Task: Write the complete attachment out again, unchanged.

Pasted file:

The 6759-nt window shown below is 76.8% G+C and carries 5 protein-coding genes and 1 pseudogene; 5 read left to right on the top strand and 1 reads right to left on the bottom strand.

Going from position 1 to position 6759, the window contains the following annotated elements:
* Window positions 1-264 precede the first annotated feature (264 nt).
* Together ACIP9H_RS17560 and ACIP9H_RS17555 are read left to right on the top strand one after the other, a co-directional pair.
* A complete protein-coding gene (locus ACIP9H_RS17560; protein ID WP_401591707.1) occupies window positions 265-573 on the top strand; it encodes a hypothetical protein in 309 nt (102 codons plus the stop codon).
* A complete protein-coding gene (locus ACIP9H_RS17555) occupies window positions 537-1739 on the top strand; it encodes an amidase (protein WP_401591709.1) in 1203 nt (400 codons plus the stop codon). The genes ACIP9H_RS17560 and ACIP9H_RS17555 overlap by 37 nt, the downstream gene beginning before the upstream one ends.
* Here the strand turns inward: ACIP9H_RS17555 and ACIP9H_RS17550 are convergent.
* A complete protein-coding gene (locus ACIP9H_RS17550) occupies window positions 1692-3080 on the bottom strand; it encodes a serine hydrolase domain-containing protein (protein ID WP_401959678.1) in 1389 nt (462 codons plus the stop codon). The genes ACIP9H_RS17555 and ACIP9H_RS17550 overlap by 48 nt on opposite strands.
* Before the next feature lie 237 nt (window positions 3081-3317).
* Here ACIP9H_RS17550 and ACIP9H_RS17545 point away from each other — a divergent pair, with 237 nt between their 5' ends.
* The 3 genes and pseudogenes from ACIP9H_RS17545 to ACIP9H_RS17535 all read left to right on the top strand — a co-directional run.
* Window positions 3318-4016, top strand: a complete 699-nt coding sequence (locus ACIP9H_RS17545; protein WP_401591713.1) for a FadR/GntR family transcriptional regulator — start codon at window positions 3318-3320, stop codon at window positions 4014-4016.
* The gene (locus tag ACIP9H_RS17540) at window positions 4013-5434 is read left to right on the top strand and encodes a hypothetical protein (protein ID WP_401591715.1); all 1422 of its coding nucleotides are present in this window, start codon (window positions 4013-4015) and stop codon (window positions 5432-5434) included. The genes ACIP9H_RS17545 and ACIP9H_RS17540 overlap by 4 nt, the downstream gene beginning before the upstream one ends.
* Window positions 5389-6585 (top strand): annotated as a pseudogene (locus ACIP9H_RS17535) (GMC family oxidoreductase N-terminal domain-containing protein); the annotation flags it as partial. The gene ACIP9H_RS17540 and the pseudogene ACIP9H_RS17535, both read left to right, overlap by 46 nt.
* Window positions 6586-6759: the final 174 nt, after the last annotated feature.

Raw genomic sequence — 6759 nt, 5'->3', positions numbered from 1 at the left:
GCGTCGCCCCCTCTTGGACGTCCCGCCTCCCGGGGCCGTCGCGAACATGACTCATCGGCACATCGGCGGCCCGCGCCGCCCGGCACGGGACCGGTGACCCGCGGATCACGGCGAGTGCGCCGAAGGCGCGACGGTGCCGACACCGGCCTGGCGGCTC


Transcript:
The 6759-nt window shown below is 76.8% G+C and carries 5 protein-coding genes and 1 pseudogene; 5 read left to right on the top strand and 1 reads right to left on the bottom strand.

Going from position 1 to position 6759, the window contains the following annotated elements:
* Window positions 1-264 precede the first annotated feature (264 nt).
* Together ACIP9H_RS17560 and ACIP9H_RS17555 are read left to right on the top strand one after the other, a co-directional pair.
* A complete protein-coding gene (locus ACIP9H_RS17560; protein ID WP_401591707.1) occupies window positions 265-573 on the top strand; it encodes a hypothetical protein in 309 nt (102 codons plus the stop codon).
* A complete protein-coding gene (locus ACIP9H_RS17555) occupies window positions 537-1739 on the top strand; it encodes an amidase (protein WP_401591709.1) in 1203 nt (400 codons plus the stop codon). The genes ACIP9H_RS17560 and ACIP9H_RS17555 overlap by 37 nt, the downstream gene beginning before the upstream one ends.
* Here the strand turns inward: ACIP9H_RS17555 and ACIP9H_RS17550 are convergent.
* A complete protein-coding gene (locus ACIP9H_RS17550) occupies window positions 1692-3080 on the bottom strand; it encodes a serine hydrolase domain-containing protein (protein ID WP_401959678.1) in 1389 nt (462 codons plus the stop codon). The genes ACIP9H_RS17555 and ACIP9H_RS17550 overlap by 48 nt on opposite strands.
* Before the next feature lie 237 nt (window positions 3081-3317).
* Here ACIP9H_RS17550 and ACIP9H_RS17545 point away from each other — a divergent pair, with 237 nt between their 5' ends.
* The 3 genes and pseudogenes from ACIP9H_RS17545 to ACIP9H_RS17535 all read left to right on the top strand — a co-directional run.
* Window positions 3318-4016, top strand: a complete 699-nt coding sequence (locus ACIP9H_RS17545; protein WP_401591713.1) for a FadR/GntR family transcriptional regulator — start codon at window positions 3318-3320, stop codon at window positions 4014-4016.
* The gene (locus tag ACIP9H_RS17540) at window positions 4013-5434 is read left to right on the top strand and encodes a hypothetical protein (protein ID WP_401591715.1); all 1422 of its coding nucleotides are present in this window, start codon (window positions 4013-4015) and stop codon (window positions 5432-5434) included. The genes ACIP9H_RS17545 and ACIP9H_RS17540 overlap by 4 nt, the downstream gene beginning before the upstream one ends.
* Window positions 5389-6585 (top strand): annotated as a pseudogene (locus ACIP9H_RS17535) (GMC family oxidoreductase N-terminal domain-containing protein); the annotation flags it as partial. The gene ACIP9H_RS17540 and the pseudogene ACIP9H_RS17535, both read left to right, overlap by 46 nt.
* Window positions 6586-6759: the final 174 nt, after the last annotated feature.

Raw genomic sequence — 6759 nt, 5'->3', positions numbered from 1 at the left:
GCGTCGCCCCCTCTTGGACGTCCCGCCTCCCGGGGCCGTCGCGAACATGACTCATCGGCACATCGGCGGCCCGCGCCGCCCGGCACGGGACCGGTGACCCGCGGATCACGGCGAGTGCGCCGAAGGCGCGACGGTGCCGACACCGGCCTGGCGGCTC